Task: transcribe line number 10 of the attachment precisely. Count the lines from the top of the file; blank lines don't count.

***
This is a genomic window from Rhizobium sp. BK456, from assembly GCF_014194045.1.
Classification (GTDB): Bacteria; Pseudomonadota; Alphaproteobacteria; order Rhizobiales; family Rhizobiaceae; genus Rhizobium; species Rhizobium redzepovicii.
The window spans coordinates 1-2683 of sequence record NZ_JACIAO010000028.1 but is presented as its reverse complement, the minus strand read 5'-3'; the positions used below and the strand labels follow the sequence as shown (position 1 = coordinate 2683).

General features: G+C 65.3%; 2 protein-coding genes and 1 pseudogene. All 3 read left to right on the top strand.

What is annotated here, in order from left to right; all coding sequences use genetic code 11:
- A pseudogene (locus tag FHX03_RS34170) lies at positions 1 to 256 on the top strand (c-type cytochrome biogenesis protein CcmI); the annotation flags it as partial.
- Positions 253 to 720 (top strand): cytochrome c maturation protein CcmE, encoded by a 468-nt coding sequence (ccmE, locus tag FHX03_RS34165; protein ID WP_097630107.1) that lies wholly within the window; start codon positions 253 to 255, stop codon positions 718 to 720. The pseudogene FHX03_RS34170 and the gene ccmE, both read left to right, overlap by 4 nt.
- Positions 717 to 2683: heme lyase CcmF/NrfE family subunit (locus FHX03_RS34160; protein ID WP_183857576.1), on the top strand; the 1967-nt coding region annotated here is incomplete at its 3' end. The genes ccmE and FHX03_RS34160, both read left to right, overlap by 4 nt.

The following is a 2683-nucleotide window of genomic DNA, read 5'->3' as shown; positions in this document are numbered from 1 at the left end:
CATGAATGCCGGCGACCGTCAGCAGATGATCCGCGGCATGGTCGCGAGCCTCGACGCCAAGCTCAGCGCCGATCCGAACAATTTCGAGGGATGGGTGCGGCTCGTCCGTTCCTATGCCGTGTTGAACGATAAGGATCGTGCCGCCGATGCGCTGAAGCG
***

CATGAATGCCGGCGACCGTCAGCAGATGATCCGCGGCATGGTCGCGAGCCTCGACGCCAAGCTCAGCGCCGATCCGAACAATTTCGAGGGATGGGTGCGGCTCGTCCGTTCCTATGCCGTGTTGAACGATAAGGATCGTGCCGCCGATGCGCTGAAGCG